Radiograph of the chest showed soft tissue opacity in the right axial and no underlying rib erosion or destruction noted. Ultrasound examination revealed a 100x92x48 mm sized multilocular and multiseptated mass in the subcutaneous tissue of the right axilla. The lesion is avascular and displacing the axillary vessels superiorly and laterally. No intrathoracic extension seen. MRI done to delineate the mass and its anatomic relationships further, showed the mass of 10 cm cranio-caudally X 5 cm anteroposteriorly X 9 cm transversely. The MRI revealed well defined multicystic septated lesion. Fluid-fluid level is noted within the lesion. One of the cysts shows hyperintense signals on both T1W and T2W images suggestive of hemorrhage within cyst or proteineous fluid. No evidence of thoracic wall invasion seen. The axillary vessels are displaced.

The patient subsequently had surgical excision of the mass. The operative finding and gross pathology revealed 140 gm, 10x10x5 cm sized multicystic and multiloculated mass microscopic diagnosis verified the tumor to be a cystic hygroma (lymphangioma). The patient had an uneventful postoperative course and was discharged 3 days after surgery.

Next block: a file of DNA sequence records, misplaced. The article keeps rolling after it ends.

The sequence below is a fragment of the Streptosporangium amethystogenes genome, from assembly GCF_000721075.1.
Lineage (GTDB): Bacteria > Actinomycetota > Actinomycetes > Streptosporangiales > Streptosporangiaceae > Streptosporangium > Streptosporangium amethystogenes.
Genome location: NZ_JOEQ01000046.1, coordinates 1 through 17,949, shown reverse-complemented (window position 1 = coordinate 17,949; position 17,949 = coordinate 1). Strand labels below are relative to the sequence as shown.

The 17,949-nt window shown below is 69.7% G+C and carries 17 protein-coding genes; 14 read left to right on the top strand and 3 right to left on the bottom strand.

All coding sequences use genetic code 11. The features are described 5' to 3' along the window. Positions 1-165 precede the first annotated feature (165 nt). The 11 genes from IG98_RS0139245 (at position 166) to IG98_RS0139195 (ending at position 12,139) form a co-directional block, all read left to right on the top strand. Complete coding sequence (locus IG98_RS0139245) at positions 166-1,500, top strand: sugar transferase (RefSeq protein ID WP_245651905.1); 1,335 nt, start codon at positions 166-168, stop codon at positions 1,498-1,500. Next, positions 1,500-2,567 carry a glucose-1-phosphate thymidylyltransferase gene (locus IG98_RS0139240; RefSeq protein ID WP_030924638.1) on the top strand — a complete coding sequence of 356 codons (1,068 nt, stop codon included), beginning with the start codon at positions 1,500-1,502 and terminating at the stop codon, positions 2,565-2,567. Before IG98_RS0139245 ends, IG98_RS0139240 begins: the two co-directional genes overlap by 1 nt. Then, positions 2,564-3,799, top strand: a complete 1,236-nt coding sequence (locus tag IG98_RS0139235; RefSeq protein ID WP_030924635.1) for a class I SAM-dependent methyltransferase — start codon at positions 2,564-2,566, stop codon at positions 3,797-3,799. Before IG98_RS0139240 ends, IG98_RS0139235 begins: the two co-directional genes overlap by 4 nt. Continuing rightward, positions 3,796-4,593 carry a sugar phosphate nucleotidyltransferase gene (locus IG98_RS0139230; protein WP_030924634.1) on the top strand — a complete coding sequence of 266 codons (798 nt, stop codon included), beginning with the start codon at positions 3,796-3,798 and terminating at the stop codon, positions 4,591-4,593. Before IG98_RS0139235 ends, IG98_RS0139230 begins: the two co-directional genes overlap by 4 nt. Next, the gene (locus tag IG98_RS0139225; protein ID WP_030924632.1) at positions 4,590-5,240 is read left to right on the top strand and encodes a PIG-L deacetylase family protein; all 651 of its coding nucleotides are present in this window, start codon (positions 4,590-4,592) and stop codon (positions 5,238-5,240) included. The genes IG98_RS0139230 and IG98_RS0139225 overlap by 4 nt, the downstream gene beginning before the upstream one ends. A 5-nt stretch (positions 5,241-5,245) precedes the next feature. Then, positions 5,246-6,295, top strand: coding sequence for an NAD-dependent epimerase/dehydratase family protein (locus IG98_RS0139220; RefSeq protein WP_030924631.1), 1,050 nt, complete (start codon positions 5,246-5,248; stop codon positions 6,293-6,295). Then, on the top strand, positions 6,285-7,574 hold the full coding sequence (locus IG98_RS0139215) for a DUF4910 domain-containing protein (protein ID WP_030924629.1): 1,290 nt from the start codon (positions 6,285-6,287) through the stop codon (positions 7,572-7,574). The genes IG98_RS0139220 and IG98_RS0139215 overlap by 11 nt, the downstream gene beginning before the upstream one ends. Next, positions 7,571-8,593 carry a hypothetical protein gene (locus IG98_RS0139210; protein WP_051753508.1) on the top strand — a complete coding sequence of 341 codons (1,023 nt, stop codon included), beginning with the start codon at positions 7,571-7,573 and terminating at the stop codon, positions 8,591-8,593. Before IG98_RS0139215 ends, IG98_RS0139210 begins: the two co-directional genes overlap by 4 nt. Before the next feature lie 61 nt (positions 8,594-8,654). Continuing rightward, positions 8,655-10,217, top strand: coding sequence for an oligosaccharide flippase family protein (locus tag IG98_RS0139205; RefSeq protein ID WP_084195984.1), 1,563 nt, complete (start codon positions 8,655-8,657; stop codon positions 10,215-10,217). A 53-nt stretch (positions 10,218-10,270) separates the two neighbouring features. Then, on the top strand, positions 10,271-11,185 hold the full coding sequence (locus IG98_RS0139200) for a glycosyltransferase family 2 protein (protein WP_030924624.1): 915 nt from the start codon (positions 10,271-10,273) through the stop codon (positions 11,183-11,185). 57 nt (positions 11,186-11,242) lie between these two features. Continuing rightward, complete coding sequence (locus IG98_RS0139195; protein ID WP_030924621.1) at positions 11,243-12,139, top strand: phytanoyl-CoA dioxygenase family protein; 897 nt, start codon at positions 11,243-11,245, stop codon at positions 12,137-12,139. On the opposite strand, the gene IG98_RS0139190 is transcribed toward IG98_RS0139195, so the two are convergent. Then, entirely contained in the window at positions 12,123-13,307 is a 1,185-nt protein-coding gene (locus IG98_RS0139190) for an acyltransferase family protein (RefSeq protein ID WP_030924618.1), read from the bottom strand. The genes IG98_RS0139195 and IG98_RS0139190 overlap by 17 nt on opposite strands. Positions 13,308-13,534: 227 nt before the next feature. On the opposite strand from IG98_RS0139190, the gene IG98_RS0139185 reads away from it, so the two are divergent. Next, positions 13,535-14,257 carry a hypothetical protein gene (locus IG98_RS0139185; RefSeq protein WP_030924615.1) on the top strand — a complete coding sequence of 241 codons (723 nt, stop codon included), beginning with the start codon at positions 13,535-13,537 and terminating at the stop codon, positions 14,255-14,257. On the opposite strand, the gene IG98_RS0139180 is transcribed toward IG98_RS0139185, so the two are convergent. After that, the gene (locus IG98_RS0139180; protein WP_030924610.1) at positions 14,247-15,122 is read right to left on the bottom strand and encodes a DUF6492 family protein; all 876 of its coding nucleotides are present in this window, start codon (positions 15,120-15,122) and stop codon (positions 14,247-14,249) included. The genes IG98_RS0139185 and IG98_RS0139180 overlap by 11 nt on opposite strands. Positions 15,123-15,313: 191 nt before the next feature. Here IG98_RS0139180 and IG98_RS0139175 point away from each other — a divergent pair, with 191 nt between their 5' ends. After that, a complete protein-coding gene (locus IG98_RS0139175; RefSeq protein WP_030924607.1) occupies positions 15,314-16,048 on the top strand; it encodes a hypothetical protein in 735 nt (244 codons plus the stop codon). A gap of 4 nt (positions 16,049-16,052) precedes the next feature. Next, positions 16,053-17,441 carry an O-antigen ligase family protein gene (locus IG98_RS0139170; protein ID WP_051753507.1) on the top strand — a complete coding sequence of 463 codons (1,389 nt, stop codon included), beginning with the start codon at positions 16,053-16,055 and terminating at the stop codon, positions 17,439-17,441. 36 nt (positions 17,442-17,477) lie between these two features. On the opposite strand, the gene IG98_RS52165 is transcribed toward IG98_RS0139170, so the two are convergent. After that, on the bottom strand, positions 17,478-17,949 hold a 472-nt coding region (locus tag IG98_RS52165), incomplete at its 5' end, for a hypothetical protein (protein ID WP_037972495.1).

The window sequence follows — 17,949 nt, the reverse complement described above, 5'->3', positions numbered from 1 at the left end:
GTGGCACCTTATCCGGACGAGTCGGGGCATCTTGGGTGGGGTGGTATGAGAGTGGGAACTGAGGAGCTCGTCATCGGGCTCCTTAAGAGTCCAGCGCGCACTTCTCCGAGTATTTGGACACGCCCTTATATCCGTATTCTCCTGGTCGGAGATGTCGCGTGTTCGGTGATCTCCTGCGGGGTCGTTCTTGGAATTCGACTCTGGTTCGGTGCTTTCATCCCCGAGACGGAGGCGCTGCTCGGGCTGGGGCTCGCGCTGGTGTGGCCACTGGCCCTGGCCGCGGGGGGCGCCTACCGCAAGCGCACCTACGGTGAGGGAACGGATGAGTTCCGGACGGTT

Discussion Top


Cystic hygromas (lymphangiomas) may be classified as simple, cavernous, or cystic. Simple lymphangiomas are composed of capillary sized, thin-walled lymphatic channels with considerable connective tissue stroma. Cavernous lymphangiomas are composed of actively growing, dilated lymphatic channels in a lymphatic stroma. Cystic lymphangiomas are single or multiple cystic masses having little, if any, communication with normal lymphatic channels. All three types are benign, slow-growing tumors that result from a congenital malformation of the lymphatic system1.

Cystic hygromas are the tumors that commonly appear early in the life and result from blockage of primordial lymph channels or arrest in the normal development, a process that is complete by 2 months of gestational age[2]. The incidence of the cystic hygroma has been reported to be from 1.5 to 2.8/10003.

Approximately 75%-80% of all cystic hygromas involve the neck and the lower portion of the face. In children, the most common location is the posterior cervical space, followed by the oral cavity. In adults, cystic hygromas are more commonly seen in the sublingual, submandibular, and parotid spaces. Other reported locations include the axilla (20% of cases), the mediastinum (5%), the abdominal cavity (colon, spleen, and liver), the retroperitoneum (kidneys), the scrotum, and even the skeleton[8].